The Register-Herald, Beckley, West Virginia

Local News

October 15, 2009

EPA assures Rahall it’s not out to destroy coal

Angst is snowballing in the West Virginia coalfields over the Obama administration’s delay in ruling on surface mine permits, but Rep. Nick Rahall tried to assure miners Thursday there is no covert goal to shut the industry down.

Environmental Protection Agency Administrator Lisa Jackson told Rahall at a hearing her agency supports mining in Appalachia, after he put such a question to her.

“Unequivocally,” she told him, “neither EPA nor I personally have any desire to end coal mining, have any hidden agenda whatsoever, that has to do with coal mining as an industry.”

Rahall, D-W.Va., had asked her point-blank if the EPA was attempting to erase mining through regulation, as Gov. Joe Manchin intimated two weeks ago.

“As you may be aware, some of the more ardent and vocal opponents to what the EPA is doing claim that you want to end all coal mining,” Rahall said.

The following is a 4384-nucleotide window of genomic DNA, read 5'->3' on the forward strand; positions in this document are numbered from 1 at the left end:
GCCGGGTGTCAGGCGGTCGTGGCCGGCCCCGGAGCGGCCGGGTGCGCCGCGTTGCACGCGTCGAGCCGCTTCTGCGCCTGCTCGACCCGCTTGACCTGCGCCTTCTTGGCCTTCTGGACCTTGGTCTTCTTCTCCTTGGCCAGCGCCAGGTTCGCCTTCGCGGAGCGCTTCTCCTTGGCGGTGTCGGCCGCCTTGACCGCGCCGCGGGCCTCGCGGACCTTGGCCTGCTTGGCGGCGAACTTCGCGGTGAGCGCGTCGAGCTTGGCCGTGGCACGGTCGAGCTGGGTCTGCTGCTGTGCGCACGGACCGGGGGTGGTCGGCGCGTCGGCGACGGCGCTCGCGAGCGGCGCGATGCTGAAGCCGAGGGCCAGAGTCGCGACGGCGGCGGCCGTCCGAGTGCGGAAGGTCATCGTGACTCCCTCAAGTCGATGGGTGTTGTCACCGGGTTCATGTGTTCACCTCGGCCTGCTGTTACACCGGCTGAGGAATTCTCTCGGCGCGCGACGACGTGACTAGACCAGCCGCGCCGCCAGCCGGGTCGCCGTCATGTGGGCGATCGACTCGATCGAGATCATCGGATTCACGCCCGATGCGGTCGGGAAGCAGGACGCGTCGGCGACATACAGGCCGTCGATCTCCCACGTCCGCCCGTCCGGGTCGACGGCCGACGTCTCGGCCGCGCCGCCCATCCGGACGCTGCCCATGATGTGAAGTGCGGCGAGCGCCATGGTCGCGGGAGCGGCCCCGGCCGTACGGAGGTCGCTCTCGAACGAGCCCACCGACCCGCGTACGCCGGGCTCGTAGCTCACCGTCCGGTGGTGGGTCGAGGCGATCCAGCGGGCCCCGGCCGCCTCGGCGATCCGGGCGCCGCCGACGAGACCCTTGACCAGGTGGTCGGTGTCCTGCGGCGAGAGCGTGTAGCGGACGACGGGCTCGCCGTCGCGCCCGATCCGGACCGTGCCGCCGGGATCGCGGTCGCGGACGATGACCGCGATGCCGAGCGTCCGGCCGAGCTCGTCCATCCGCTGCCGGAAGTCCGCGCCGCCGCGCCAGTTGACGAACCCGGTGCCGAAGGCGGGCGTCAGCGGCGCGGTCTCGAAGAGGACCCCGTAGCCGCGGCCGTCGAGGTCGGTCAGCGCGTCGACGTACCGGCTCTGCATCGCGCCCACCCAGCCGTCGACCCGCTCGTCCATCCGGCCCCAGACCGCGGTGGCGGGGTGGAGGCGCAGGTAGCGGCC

“Again, for the record, is that the case?”

Hoping to end the gridlock, Senate President Earl Ray Tomblin, D-Logan, entered the fray Thursday by calling on Jackson to speed up the decision on 79 stalled permits, including 23 in West Virginia.

And Tomblin said he wants swift action.

“It is of the utmost importance that this situation be resolved not in a matter of weeks, but days,” he told the EPA.

“In view of the state of limbo the industry and those who depend upon it seem to be occupied with at this time, it appears to me and a great many others that one of the things you and the EPA could do to graciously help us is to make an expedient decision.”

Rahall advised Jackson at the hearing that concerns abound in his state that her agency is failing to provide clear-cut directions with permits regarding expanded scrutiny to see if they pass muster with the Clean Water Act.

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